Experts are predicting a sharp fall in iron ore prices, following the crash in prices for lithium and nickel.
Concerns about falling demand from China, combined with questions over demand for Australia’s largest export and an imminent surge in supply, could result in a price of US$80 per tonne, a fall of over 30% from the current level of over US$120 per tonne.
New supplies from Africa’s Simandou region, and slowing demand from China, suggest that the market could be showing signs of saturation.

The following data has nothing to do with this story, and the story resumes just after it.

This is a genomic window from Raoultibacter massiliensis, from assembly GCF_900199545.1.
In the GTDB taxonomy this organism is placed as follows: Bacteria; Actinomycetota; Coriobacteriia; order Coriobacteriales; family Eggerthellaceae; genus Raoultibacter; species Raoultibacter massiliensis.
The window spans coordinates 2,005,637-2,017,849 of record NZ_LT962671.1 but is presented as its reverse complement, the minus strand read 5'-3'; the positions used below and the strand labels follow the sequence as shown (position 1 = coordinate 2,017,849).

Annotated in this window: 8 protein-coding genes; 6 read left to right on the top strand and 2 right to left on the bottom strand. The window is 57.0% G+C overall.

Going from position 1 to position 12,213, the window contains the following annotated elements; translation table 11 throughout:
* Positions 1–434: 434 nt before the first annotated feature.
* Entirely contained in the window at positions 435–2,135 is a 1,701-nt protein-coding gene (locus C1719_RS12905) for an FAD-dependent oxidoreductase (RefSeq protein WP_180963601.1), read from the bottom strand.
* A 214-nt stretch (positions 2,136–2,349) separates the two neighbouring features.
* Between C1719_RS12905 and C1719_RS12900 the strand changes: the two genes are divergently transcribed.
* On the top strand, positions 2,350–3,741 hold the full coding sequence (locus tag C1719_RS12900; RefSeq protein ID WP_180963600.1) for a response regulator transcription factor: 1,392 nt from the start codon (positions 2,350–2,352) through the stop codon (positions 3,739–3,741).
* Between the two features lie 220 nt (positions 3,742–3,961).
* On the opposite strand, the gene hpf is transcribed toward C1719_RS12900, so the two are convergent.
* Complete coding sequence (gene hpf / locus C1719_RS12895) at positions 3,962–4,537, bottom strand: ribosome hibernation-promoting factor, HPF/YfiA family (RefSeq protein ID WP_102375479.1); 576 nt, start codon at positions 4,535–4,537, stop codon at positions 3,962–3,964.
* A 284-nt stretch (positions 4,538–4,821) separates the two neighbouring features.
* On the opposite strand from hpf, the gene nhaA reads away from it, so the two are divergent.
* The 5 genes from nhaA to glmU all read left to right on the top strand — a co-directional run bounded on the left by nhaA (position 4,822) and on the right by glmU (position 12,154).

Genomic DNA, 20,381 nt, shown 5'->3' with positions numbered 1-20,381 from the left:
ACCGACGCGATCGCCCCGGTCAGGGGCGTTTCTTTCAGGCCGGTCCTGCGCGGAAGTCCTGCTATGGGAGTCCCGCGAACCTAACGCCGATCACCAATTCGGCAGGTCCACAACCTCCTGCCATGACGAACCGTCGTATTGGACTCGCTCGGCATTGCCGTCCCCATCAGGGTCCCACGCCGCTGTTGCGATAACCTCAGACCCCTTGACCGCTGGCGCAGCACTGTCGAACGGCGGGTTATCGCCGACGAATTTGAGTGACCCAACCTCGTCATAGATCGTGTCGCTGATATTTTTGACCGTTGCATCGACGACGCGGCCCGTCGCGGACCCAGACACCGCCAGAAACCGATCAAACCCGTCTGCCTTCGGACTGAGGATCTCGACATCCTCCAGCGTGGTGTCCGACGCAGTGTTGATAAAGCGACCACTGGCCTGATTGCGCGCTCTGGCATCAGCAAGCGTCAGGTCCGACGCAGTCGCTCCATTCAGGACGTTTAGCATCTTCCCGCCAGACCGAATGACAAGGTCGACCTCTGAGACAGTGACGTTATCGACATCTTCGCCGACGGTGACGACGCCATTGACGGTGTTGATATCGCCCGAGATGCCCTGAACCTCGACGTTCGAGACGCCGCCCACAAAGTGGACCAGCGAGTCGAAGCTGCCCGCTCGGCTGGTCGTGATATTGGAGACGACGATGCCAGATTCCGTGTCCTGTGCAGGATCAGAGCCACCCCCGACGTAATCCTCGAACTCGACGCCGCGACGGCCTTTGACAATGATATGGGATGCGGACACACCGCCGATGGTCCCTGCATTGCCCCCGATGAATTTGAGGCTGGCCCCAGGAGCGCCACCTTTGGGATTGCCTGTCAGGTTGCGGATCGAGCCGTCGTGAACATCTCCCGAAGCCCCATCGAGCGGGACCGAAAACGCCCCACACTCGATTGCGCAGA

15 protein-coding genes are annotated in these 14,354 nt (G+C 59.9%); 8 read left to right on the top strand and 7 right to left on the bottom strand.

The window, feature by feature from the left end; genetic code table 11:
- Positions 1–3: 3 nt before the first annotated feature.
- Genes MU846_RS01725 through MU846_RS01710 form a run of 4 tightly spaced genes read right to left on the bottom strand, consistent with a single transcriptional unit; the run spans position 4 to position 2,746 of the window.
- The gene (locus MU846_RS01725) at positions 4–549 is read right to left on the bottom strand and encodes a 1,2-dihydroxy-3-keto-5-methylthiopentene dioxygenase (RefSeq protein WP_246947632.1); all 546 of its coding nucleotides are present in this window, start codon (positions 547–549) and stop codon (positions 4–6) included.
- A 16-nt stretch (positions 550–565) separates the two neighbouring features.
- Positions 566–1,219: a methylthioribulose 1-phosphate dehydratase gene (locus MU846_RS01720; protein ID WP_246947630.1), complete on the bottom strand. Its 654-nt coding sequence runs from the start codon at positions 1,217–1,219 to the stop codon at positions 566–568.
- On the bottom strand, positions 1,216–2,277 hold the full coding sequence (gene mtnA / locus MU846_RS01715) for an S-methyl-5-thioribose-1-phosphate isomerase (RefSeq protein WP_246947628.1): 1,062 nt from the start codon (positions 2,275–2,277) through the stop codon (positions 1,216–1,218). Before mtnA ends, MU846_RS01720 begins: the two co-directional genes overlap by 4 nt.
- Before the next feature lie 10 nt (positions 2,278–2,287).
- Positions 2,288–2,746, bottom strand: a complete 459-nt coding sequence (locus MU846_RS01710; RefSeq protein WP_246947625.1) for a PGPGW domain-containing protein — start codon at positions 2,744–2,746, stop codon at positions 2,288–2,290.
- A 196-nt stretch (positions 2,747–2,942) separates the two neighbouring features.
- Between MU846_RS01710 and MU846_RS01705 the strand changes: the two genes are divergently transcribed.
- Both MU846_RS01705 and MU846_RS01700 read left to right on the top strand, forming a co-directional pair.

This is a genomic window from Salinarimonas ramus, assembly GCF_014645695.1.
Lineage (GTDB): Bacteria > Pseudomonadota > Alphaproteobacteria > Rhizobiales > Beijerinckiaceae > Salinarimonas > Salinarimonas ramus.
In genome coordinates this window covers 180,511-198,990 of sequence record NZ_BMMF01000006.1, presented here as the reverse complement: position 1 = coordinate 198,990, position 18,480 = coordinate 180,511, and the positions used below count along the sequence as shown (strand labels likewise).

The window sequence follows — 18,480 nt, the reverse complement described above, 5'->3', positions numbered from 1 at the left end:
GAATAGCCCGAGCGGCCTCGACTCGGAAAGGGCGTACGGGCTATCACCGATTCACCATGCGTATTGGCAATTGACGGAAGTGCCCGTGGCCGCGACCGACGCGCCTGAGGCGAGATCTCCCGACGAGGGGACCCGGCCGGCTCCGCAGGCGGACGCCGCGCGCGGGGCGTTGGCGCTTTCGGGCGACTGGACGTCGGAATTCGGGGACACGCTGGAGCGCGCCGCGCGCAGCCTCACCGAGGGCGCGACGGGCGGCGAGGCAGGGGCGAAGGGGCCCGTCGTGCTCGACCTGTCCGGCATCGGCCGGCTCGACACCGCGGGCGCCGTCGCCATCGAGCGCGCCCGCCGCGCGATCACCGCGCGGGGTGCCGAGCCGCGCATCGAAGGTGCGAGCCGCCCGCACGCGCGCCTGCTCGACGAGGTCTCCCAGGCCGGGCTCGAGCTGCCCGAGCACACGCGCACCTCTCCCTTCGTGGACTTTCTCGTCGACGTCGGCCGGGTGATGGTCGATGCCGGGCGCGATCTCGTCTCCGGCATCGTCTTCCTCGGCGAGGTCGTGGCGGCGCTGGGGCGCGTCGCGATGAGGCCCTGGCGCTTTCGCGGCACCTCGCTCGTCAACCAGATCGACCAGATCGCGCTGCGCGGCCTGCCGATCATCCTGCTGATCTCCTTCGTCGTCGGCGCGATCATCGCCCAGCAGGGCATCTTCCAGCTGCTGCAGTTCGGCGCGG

Major iron ore companies are already showing some instability due to the 45% fall in the nickel price, with BHP’s share price falling by 13% in 2024, with Rio Tinto 10% lower and Fortescue down 5%.
Markets must avoid complacency, and work to reposition themselves to avoid ‘potential carnage’, say pundits.
There is some cause for optimism, with the Commonwealth Bank believing that there is a realistic prospect of additional stimulus in China, particularly via infrastructure investment.